11.12.2019 - By Cold Case Murder Mysteries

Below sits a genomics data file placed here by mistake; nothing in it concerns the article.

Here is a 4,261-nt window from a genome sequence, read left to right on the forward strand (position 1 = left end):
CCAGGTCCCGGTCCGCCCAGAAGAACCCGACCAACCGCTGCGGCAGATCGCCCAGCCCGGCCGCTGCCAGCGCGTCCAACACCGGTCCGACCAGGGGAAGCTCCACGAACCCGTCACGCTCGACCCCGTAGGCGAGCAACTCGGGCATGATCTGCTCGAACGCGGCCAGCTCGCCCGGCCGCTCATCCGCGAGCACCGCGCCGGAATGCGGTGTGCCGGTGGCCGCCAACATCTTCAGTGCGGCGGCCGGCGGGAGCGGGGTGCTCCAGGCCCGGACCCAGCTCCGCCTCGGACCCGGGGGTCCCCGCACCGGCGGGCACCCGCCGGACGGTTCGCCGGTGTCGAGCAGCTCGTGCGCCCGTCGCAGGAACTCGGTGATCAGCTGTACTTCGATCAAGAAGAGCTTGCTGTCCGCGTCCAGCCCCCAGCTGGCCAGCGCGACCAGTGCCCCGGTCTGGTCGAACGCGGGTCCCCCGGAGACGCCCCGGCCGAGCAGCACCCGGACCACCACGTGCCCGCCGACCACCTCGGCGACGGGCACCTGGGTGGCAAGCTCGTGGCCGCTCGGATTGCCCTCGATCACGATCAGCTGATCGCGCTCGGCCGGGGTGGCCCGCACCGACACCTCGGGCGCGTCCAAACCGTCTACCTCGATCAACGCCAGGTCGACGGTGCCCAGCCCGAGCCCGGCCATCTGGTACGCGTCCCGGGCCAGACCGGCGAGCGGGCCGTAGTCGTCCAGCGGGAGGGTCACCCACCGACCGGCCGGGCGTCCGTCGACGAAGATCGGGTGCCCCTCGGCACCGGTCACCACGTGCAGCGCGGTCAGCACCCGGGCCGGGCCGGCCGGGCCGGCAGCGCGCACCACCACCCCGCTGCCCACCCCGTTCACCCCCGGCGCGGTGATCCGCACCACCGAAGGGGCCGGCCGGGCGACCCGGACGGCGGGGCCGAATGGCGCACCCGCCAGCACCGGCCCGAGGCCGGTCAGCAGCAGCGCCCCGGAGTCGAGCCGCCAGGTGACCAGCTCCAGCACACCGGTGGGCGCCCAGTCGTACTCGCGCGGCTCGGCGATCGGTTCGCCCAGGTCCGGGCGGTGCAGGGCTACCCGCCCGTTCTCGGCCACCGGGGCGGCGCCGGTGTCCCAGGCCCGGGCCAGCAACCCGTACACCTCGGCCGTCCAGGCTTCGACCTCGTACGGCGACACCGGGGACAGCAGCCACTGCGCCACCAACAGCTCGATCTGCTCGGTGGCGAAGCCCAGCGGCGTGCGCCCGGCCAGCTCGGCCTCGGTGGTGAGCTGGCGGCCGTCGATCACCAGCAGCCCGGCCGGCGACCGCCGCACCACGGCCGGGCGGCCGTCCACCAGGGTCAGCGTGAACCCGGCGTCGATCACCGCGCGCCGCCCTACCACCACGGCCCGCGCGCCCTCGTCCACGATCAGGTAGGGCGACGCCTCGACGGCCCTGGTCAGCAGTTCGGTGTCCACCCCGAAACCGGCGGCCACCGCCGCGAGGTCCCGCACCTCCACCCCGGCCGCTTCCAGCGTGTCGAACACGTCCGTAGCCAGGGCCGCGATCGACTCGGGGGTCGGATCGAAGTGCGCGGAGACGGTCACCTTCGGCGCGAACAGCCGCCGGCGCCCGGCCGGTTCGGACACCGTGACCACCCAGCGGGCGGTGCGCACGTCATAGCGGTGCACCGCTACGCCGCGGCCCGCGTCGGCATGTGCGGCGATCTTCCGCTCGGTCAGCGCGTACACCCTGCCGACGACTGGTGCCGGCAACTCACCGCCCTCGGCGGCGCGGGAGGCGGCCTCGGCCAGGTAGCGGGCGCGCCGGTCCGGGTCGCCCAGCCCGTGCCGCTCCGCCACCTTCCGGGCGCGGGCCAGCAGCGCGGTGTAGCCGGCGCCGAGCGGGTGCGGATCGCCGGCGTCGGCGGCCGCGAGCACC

On the evening of November 16, 1957, Deputy Sheriff Frank Worden entered a Plainfield, WI hardware store owned by his mother, Bernice, only to discover the woman was missing. After finding blood all over the floor, his initial investigation revealed that the last customer who had purchased something that day was a local man named Ed Gein. Authorities soon learned Bernice had been shot, and her decapitated body was found inside a shed on Gein’s property. But the nightmare was just beginning. When police entered the home, what they saw was nearly unspeakable. Body parts, from bone to skin, had been repurposed for use as common household items such as lampshades, belts, and other accessories. Gein soon admitted to another murder, in addition to dozens of grave robberies intended to exhume women who looked like his deceased mother. He had also sealed off his mother’s bedroom, and turned it into a shrine dedicated to her. Disturbed by this news, local author Robert Bloch took a particular interest in trying to determine what had driven Ed Gein to commit such heinous acts, a question which, no matter how it’s answered, always leads back to the killer’s relationship with his mother. It was apparent, one way or another, that Gein was intent upon keeping his mother alive, no matter what it took physically, or what it cost him emotionally. Lurking beneath that insanity, however, is a heartbreaking story about the devastating effects of loneliness and loss. Not long after, in 1959, Robert Bloch published a book called Psycho, which indirectly examined Ed Gein’s emotional issue by way of a fictional story that shows us a man who will stop at nothing to keep his mother alive and prevent the fragile facade of his deception from coming to light. In that same year, director Alfred Hitchcock was made aware of Bloch’s novel. He quickly purchased the rights in order to adapt the story into a 1960 film. And the rest is history. Join Cold Case Murder Mysteries host Ryan Kraus for a comprehensive, in-depth psychological analysis of this cinematic masterpiece in an effort to examine the terrifying truth about our humanity lurking beneath the smile we offer the outside world.